The office of bdeašx (Parthian bitaxš) falls into a different category because it was not solely military. The word is found in varying forms in several languages—Latin as vitaxa; opinions on its etymology differ but incline to the interpretation “viceroy” (see Henning, Mitteliranisch, p. 62; W. Hinz, Altiranische Funde und Forschungen, Berlin, 1969, p. 152 n. 22; for a different view, E. Benveniste, Titres et noms propres en Iran ancien, Paris, 1967, p. 65 n. 2). The Armenian vitaxes had the attributes of sahmanakał or a marzbān (see Hübschmann, op. cit., pp. 119-20; Markwart, Ērānšahr, pp. l65f.). Conceivably, among the Parthians the bearer of this title had the same status. It was a hereditary dignity. The title “great vitaxes“ was reserved for the prince of Arzanene, who held a very high position at the royal court of Armenia (Pʿawstos 3.9 = Langlois, I, pp. 217-18).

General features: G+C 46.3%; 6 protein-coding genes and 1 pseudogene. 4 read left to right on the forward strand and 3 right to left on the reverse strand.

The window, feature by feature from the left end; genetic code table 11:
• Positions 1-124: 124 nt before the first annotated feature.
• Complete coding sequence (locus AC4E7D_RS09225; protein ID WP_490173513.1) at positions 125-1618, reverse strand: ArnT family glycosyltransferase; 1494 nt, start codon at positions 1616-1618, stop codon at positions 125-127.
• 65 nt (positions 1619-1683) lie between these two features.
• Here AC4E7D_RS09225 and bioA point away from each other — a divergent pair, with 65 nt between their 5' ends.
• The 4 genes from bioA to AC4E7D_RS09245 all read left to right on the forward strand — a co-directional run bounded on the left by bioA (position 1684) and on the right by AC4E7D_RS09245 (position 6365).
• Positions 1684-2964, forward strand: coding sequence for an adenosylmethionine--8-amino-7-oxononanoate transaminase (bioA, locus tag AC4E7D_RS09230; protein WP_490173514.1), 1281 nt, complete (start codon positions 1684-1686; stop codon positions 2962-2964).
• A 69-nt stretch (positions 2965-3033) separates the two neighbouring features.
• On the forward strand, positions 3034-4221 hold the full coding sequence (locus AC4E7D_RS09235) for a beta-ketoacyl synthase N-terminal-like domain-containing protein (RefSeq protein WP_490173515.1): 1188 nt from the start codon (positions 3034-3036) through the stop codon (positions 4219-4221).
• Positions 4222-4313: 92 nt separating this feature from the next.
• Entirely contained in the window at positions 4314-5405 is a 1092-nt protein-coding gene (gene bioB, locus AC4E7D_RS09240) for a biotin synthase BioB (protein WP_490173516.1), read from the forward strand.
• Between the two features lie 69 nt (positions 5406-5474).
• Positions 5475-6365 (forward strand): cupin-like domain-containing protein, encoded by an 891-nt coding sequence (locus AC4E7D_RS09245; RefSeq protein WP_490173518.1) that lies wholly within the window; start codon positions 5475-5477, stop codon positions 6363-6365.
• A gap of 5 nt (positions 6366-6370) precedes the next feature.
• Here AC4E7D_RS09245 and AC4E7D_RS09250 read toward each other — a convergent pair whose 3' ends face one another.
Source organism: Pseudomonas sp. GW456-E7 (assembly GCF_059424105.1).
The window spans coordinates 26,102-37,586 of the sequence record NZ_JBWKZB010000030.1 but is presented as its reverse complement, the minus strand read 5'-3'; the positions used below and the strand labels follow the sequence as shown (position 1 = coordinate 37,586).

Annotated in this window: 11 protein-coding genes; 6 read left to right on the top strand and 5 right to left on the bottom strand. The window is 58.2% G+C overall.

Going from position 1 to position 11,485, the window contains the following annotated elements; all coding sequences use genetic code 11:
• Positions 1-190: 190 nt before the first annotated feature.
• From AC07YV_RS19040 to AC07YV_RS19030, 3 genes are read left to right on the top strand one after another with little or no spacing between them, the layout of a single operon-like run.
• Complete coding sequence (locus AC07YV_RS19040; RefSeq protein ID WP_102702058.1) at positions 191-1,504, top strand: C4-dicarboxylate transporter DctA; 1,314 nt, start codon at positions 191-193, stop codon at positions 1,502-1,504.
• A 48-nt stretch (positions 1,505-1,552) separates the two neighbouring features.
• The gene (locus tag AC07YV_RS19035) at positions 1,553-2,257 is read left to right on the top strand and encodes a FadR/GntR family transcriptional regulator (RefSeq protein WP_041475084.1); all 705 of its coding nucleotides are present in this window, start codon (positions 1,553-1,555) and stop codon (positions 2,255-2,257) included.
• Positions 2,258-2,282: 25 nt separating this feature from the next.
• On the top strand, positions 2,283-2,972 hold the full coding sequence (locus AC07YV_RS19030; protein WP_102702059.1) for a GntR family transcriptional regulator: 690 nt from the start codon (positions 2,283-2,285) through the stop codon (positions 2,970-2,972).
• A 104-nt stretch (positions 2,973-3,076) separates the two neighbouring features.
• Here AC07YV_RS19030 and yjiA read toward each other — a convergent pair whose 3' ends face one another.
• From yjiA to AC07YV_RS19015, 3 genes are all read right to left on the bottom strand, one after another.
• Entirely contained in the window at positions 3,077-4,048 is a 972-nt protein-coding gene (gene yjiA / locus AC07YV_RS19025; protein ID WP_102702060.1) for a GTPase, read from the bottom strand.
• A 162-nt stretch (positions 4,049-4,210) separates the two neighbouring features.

The extent to which the Armenian, modeled their military system on that of the Parthians is shown by examples of the relevant vocabulary such as aspar (shield), asparakir or sparakir, asparawor (shield-bearing), asparapʿak or sparapʿak (shield-protected), aspandak (stirrup), asparēz (racecourse), aspastan (stable), aspatak (cavalry raid), aspatakawor (mounted raider), aspazēn (harness), all derived from asp “horse” (Hübschmann, op. cit., p. 108); ašteay (spear, lance), awer, awerak (ruined, ruination), drawš (banner), drawšakir (standard-bearer), gund (corps, detachment), hamaharz (bodyguard), kaparckʿ (quiver), nizak (spear), nizakawor (spearman), nšan (ensign), nšankir (ensign-bearer), pah and pahak (guard, guard corps, garrison), pahak also with a geographic meaning, pass, “Gates”), pahakapan (guard corps, garrison), pahapan (guard, guardian), pahpanak (armor, cuirass), parsawor (slinger), paterazm (encounter, fight), patkandaran (quiver), payik (foot-soldier), pešopay (he who marches ahead), ṙazm (flight, battle), ṙazmik (warlike), ṙazmanat (he who breaks through the battleline; see Hübschmann, op. cit., p. 233), ṙočik (subsistance, keep), saławar (helmet), saławaṛławor (helmeted), smbak (horse’s hoof, whence the phrase smbakakox aṙnem, “to trample under the hoofs of the horses”), spah (army), sparazēn (fully armed), tēg (spearhead), ṭʿošak (rations, food), vahan (buckler), vahanak (small buckler), vahanakir (buckler-carrying), vahanapʿak (buckler-protected), varawand (part of a horse’s trappings), varawandaspas (groom, stableman), varapanak-kʿ (coat of mail), zawr (army, forces, troops), as in zawr pešopay (vanguard), zēn (weapon or armor), zrahkʿ (breastplate), zrahapat, zrahawor (wearing iron armor, see Hübschmann, op. cit., p. 152 and R. Schmitt, “Iranisches Lehngut im Armenischen,” Revue des études arméniennes, 1983, pp. 89-90).